Do You Hear What I Hear? Looking for God
Rev. Dr. John Judson
December 10, 2017
Isaiah 40:1-11, Mark 1:1-8
What were they supposed to be looking for? What were they supposed to see? The people listening to these words from the prophet were beaten down, exiled, oppressed and far from home. Everything they had known had been destroyed. They were lost and without hope. Into that moment came this prophet saying a bunch of strange, and frankly, absurd things. The Jewish people have served their term of exile. Someone is supposed to go out and make a highway for God, tearing down mountains and filling in valleys. The people are supposed to see the glory of God; and not only the glory of God, but the power of God like a mighty arm. Finally, God will care for them like a shepherd cares for his sheep. All of this was a bit over the top considering the people were captives in a foreign land. So, what was it that they were actually supposed to be looking for? What was it that they were supposed to actually see?
What were they supposed to be looking for? What were they supposed to actually see? The people listening to these words form this strange guy named John were beaten down, in internal exile, and far from the spiritual home that they had once known. Everything they had known, trusted and believed in was slowly vanishing. They were becoming lost and without hope. Then along comes this guy in his Daniel Boone wannabe costume, eating bugs and saying things like, “One who is more powerful than I am is coming. I am not worthy to even serve him. He will baptize you with the Holy Spirit. So, everybody come to the river and get baptized.” All of this was a bit over the top. All of this was extremely vague. What then were they actually supposed to be looking for? What was they were supposed to see?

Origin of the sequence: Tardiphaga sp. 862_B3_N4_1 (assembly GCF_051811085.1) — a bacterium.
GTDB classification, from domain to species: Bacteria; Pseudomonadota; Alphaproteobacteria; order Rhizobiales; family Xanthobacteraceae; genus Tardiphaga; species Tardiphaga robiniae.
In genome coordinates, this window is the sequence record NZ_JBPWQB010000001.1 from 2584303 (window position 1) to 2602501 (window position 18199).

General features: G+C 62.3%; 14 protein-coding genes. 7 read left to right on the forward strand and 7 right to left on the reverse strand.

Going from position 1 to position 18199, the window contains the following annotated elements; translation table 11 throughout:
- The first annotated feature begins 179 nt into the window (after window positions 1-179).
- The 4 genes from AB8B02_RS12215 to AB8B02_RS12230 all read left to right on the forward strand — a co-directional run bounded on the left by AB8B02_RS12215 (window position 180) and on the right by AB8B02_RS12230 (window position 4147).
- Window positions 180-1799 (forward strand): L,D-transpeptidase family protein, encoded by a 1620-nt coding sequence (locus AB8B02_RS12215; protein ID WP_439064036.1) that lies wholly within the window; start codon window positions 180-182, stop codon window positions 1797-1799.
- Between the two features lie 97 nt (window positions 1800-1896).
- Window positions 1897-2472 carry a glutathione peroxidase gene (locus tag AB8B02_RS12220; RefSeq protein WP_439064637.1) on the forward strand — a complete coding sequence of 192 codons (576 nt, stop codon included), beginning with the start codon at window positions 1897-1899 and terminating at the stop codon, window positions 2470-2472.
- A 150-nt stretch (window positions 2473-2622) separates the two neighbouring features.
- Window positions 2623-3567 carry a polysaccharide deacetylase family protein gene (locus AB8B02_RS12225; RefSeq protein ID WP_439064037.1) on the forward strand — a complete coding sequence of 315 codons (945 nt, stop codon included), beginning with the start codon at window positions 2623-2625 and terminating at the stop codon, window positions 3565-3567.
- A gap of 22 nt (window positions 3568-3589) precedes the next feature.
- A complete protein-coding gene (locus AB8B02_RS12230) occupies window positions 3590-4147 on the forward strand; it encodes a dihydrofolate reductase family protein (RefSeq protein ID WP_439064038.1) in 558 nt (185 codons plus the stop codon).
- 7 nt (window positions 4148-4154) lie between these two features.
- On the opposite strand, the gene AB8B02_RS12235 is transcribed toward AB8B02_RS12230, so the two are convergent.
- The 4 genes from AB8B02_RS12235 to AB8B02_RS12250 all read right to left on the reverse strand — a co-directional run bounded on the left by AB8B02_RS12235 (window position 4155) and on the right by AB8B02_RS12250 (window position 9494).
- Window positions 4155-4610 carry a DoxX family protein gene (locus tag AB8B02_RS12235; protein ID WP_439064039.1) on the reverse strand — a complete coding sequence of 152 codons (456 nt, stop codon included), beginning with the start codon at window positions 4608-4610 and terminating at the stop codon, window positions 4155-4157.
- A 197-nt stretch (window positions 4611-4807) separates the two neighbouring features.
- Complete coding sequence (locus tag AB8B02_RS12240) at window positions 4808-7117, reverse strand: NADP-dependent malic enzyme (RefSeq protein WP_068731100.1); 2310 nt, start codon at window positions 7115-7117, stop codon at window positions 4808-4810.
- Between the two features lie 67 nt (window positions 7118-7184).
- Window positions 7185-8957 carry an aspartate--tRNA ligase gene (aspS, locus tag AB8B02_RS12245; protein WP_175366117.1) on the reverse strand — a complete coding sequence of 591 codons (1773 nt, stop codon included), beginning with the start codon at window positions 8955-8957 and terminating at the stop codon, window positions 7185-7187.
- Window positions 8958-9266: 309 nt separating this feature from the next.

What are we supposed to be looking for? What are we supposed to see this Advent season? This week’s Advent theme is, “Looking for God.” So, what are we supposed to be looking for? Unlike those who first received these messages, we are not beaten down, oppressed, lost and without hope. This is not to say that our lives are perfect, far from it. Many of us this morning are struggling with cancer, the effects of aging and disease, issues with parents, children, friends, relationships. Many of us are struggling with job issues and addictions, politics and finances. Yet, even with all of that we are a free people, living in a time of abundance unheard of in the history of humanity. We not only have enough, but we also have enough to share, which you all have done in so many ways throughout the year. What is it then, that we are supposed to be looking for? What is it that we are supposed to see?